Irrevocable Medicaid Trusts
The Irrevocable Medicaid Trust is one possible solution available to clients seeking to implement a strategy that seeks to insulate some or all of that person’s assets from having to be committed toward long-term nursing home care costs, while retaining only an income interest in the trust. These asset-protection strategies are more fully discussed in our Elder Law Planning section.
By transferring assets into an Irrevocable Medicaid Trust, the assets in the trust will be protected from having to be used to pay for nursing home care. The challenge for the grantor, i.e., the person who places his or her money/assets into an irrevocable trust, is that he or she must surrender dominion and control over the assets and typically stay out of a nursing home for five years.
- This tool works best for advanced planners who are willing to give up control over whatever is contributed into the trust and retain only an income interest.
- This asset protection tool works well for those who have accumulated substantial wealth and can live comfortably on the income that wealth generates.
- This is a useful tool to protect your home or family cottage.
- Like other solutions available to those examining their options when confronted with possible long-term care costs, this tool can be implemented shortly before or after a person has been admitted to a nursing home (assuming the grantor is competent and/or created a power of attorney that authorizes the establishment of an irrevocable trust), but works best when advance planning is undertaken.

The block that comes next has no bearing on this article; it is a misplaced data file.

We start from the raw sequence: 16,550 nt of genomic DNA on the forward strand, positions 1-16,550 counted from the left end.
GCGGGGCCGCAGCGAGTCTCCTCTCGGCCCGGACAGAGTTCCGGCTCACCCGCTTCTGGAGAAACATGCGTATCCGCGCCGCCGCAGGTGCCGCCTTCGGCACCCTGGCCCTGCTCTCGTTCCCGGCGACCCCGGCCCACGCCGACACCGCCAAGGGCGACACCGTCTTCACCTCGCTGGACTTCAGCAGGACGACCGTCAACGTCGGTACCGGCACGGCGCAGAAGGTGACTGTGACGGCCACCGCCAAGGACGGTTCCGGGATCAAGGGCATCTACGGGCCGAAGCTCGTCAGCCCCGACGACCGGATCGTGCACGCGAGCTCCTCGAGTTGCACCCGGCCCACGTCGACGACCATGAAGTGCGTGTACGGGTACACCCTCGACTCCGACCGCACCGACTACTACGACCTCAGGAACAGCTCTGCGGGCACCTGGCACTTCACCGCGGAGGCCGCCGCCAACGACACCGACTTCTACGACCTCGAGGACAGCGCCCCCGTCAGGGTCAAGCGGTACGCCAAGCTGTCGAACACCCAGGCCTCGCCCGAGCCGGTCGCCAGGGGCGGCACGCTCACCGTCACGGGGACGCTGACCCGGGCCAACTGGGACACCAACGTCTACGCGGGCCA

Related Practice Areas
- Transfer on Death Accounts
- Pre-Nuptial & Post-Nuptial Agreements
- Last Will and Testament Estate Planning
- Special Needs & Supplemental Trust Planning
- Revocable Living Trust Estate Panning
- Standby Guardianships
- Planning & Designating Durable Power of Attorney
- Organ & Body Donation
- Irrevocable Trust
- Irrevocable Medicaid Trusts
- Irrevocable Life Insurance Trusts & Crummey Trusts
- Living Wills & Health Care Proxies
- Guardianship Family Law
- Estate, Gift & Income Tax Analysis
- Disability Planning
- Charitable Gifts, Bequests & Trusts
- Beneficiary Designation
- Why Do I Need Estate Planning?